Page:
The study looks at how orangutans communicate with each other
The orangutans at the Durrell Wildlife Trust in Jersey are among its most popular residents.
The hairy apes have always been mysterious, switching behaviour from calm to excited in the blink of an eye.
Now some animal behaviour experts have been studying their movements and the sounds they make.
The experts have come up with a type of dictionary to explain what they're thinking and keepers at Durrell were involved in its creation.
Experts from St Andrews University spent time at Durrell creating what's being described as the ape dictionary.
The researchers watched the Durrell orangutans closely, trying to work out what their various noises and gestures meant.
The senior keeper at Durrell, Gordon Hunt, told BBC Jersey the research had proved very helpful as it confirmed what they had already seen happening.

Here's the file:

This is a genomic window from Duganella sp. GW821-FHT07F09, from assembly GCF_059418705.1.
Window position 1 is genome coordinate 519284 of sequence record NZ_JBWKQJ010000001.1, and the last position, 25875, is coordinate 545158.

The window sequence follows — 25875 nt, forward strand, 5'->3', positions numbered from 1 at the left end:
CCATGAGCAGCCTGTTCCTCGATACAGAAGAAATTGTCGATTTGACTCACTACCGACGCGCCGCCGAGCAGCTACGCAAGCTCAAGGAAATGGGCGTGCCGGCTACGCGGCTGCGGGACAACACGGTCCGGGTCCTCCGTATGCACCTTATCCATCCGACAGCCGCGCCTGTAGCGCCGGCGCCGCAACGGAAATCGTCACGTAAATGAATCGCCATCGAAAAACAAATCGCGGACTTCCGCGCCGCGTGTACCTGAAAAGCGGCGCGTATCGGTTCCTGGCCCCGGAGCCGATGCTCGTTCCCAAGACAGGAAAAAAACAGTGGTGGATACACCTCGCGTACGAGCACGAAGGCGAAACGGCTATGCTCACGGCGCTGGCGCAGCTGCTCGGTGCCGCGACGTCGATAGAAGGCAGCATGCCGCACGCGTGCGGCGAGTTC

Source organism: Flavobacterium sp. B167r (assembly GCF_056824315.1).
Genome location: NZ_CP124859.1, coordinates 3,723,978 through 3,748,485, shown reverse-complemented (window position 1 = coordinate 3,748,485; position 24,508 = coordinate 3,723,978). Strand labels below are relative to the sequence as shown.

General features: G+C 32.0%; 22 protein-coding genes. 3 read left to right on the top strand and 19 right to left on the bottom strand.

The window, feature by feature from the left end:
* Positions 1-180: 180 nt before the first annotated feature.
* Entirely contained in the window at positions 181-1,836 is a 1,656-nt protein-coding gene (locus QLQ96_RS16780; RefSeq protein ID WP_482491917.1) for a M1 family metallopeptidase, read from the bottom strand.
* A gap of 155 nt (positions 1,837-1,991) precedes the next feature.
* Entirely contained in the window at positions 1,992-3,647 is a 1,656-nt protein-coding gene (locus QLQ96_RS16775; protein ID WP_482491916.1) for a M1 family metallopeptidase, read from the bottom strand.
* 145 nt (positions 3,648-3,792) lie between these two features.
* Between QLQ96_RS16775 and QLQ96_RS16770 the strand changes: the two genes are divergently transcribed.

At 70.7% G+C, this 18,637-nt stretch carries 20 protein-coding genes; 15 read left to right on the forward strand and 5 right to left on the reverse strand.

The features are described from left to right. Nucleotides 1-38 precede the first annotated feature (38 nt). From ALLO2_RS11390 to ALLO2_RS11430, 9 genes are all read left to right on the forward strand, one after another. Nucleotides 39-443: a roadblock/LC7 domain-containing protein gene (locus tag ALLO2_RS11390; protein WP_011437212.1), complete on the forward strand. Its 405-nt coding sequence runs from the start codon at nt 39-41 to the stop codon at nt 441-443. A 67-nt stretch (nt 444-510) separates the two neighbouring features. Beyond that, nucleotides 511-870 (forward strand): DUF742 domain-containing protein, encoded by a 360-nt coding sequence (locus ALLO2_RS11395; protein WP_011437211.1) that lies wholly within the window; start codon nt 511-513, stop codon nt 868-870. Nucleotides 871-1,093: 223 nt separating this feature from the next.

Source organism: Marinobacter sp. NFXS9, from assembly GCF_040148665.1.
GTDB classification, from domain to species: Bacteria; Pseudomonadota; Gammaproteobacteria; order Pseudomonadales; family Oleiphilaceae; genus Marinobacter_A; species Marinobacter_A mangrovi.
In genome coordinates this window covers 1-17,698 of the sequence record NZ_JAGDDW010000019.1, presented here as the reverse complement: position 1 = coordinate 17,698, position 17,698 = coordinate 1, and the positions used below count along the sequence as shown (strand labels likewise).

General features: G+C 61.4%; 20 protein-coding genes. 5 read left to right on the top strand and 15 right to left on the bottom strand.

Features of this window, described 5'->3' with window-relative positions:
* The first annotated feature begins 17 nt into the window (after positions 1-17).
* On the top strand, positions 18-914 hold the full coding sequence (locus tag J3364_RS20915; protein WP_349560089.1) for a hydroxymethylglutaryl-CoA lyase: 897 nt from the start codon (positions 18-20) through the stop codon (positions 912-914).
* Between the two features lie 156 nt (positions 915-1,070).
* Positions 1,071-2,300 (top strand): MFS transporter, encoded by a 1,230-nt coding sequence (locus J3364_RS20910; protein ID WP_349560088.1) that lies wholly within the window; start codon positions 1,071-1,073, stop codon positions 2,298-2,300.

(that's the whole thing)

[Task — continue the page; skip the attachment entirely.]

Gordon said: "We see anecdotal stuff every day but it is difficult for us to convince people that they are actually talking to each other.
"This is the start of the ape dictionary, what researchers do is confirm what is seen in a scientific manner.
"We see a lot of actions, a lot of gestures and we are anthropomorphising those into what we think they are
"Researchers are statistically analysing these and coming up with pretty much the same theory."
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